6. enlarging hematoma
7. feeling of full bladder accompanied by inability to void

POSTPARTUM (puerperium)
- six weeks after delivery or beginning with the termination of labor and ending with the
return of the reproductive organ to its non-pregnant state
- sometimes called as “4th trimester of pregnancy”

Uterus – contracts firmly, reducing its size by more than half

Lochia – discharge from the uterus during the first 3 weeks of delivery

3 types of lochia = “RSA”

1. Lochia rubra
color – dark red
duration – 1-3 days after delivery
composition – blood, epithetial cells, erythrocytes, leukocytes & fragments
of decidus
odor – characteristic odor
2. locahia serosa
color – pinkish to brownish
duration 3-10 days after delivery
composition – blood, decidus, erythrocytes, leukocytes, cervical mucus &
odor – strong odor
3. lochia alba
color – colorless to creamy yellowish
duration – 10 days to 3 weeks after
composition – leukocytes, decidus, epithelial cells, fat, cervical mucus,
cholesterol crystals & bacteria
odor – no odor

Fundal height & consistency after delivery

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1. after birth / delivery

- fundus is palpated halfway between the umbilicus & symphysis pubis, or
@ the level of the umbilicus, size & consistency of firm grapefruit
2. day 1 (first 12 hours)
- one firngerbreath (1 cm) below the umbilicus
3. descends by 1 fingerbreath daily until day 10
4. day 10 to 14
- palpated behind symphysis pubis, non-palpable abdominally
5. 4-6 weeks
- returns to its non-pregnant size

6. 6-7 weeks
- to heal site of placental attachment

GOALS of post-partum care

1 promote normal involution & return to the non-pregnant state
- involution of the uterus – pregressive changes of the uterus after delivery
2. prevent or minimize post partum complications
- profuse bleeding
-puerpera infection
- mastitis
- thrombophebitis
- sub-involution
3. promote comfort & healing of pelvic, perianal and pernienal tissues
4. assist in restoration of normal body function
5. increased understanding of physiologic & psychological changes
6. facilitate new born care & self-care of the mother
7. promote the new born’s successful integration into the family unit
8. support parenting skills & parent-newborn attachment
9. provide effective discharge planning including appropriate referral for home-care follow up

Post-partum psychological adaptation

By Reva Rubin

3 phases of puerperium
1. taking-in phase
2. taking-hold phase
3. letting go phase

Taking-in phase
- occurring 1-2 days after delivery
- time for reflection – talkative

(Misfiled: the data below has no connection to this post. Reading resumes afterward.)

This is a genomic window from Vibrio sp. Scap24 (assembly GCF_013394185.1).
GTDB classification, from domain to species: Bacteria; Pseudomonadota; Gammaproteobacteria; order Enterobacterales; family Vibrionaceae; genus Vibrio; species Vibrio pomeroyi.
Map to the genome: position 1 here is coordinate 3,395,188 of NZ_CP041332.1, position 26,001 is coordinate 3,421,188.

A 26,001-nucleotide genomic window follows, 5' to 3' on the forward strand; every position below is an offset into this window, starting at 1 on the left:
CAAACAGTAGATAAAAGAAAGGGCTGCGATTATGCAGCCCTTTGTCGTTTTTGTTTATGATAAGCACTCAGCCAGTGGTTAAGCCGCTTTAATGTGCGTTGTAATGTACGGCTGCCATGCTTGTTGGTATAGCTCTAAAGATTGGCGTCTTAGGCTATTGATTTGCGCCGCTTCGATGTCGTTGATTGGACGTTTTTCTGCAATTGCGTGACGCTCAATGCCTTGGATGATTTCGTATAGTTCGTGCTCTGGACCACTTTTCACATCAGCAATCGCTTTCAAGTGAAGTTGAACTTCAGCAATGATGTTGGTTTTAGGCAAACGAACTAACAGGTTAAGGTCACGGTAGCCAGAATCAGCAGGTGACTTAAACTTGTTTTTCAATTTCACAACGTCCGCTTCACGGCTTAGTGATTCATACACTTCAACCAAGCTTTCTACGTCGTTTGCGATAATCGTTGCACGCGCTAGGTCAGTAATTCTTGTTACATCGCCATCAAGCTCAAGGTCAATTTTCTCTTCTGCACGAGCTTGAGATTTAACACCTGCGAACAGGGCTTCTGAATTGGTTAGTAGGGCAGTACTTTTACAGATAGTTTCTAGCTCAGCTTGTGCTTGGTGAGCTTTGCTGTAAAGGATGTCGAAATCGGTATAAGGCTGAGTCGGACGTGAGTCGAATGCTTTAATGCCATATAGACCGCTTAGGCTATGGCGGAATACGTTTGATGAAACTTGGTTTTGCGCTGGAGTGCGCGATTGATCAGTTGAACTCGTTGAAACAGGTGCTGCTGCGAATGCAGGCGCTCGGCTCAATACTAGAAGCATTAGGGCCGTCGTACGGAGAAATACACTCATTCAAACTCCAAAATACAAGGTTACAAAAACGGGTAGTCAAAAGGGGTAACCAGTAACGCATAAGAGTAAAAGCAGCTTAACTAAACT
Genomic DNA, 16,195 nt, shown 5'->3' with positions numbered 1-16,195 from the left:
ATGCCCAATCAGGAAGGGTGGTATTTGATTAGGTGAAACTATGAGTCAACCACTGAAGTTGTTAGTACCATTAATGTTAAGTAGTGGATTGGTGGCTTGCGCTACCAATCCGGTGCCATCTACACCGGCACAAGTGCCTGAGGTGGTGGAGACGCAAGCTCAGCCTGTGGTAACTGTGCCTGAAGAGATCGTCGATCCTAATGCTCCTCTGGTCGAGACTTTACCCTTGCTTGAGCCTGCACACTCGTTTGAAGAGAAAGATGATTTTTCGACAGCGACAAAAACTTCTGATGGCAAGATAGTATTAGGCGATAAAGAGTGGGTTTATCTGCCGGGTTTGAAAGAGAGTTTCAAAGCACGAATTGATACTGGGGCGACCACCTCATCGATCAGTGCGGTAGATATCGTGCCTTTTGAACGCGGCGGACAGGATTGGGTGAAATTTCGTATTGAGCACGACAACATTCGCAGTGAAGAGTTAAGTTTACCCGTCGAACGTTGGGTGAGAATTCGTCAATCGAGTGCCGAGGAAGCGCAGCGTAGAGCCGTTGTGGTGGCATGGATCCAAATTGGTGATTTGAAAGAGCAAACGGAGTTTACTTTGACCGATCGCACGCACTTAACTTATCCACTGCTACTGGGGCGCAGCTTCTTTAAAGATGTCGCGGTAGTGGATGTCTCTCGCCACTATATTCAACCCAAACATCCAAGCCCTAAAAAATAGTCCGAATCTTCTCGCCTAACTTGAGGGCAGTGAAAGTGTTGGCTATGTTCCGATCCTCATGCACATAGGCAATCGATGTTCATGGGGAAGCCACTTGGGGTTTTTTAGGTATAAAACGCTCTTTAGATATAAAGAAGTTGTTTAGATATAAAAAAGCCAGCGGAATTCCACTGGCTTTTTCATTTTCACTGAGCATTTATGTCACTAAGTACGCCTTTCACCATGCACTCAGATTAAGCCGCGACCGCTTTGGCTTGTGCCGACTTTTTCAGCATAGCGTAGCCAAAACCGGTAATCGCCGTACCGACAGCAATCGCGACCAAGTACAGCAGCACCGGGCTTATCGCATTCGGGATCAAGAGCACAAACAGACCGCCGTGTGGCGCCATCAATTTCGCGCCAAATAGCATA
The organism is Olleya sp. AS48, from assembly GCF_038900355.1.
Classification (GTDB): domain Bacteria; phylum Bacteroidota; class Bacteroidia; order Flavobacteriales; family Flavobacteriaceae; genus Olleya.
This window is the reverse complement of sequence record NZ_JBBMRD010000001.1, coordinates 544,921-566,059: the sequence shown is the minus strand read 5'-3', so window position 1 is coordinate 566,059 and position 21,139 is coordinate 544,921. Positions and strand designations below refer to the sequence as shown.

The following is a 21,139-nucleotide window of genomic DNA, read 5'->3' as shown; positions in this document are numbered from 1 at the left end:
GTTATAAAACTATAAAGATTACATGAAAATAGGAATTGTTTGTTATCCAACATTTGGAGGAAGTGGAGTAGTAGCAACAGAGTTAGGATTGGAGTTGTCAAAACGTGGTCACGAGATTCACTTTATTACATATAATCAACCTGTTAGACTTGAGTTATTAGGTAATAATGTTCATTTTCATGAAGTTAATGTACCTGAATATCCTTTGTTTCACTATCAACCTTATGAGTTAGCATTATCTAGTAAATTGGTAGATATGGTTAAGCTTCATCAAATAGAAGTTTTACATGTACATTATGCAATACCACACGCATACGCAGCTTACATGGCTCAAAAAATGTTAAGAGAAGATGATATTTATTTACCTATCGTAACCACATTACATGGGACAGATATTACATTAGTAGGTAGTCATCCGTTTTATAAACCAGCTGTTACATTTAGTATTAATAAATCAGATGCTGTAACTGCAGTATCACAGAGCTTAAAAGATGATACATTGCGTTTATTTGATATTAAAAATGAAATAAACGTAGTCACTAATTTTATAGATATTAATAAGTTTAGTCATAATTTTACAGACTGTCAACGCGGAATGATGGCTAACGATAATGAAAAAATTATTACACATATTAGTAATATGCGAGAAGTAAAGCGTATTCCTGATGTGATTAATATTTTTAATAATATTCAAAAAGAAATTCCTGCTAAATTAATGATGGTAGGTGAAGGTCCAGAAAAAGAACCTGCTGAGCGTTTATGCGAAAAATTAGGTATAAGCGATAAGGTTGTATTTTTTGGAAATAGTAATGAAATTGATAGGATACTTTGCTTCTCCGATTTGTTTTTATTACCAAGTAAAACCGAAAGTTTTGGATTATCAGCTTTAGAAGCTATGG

- mother typically passive & dependent
- review her labor & delivery experience frequently

Taking-hold phase
- extending 2-4 days after delivery
- time for initiating action
- expressed little interest in caring for her child
- strives to master newborn care skills

Letting go phase
- this phase generally occirs after the new mother returns home
- time of family reorganization; time for a new role
- assumes responsibility for newborn care
- adapt to the demands of newborn dependency
- post partum depression most commonly occur during this phase

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Post partum depression

- a “let down” feeling after giving birth related to the magnitude of the birth
experience & doubts about the ability to cope effectively with the demands of
- begins 2-3 days after delivery & resolving pain within 1-2 weeks

Post-partum blues
- also known as “baby blues”
- due to hormonal changes
- evidenced by tearfulness, feelings of inadequacy, moody, anorexia & sleep
- serious depression, postpartal psychosis – requiring formal counseling or
psychiatric care

- the infant stays in the room with the mother rather than staying in the central

Two types of rooming-in

1. complete
- implies that the mother & the child are together 24 hours a day
2. partial
- in which the infant remains in the mother’s room for part of the

- voluntary prevention of pregnancy
- intentional prevention of conception through the use of various devices, agents, drugs, sexual
practice or synthetic products

- device, drug or chemical agent that prevents conception or acapbale of preventing

Factors to be considered in using and choosing contraceptives

1. religious orientation
2. social & cultural values
3. medical contraindication
4. psychological contraindication
5. individual sexual orientation
6. cost
7. availability of bathroom facilities and privacy
8. partners support and willingness to cooperate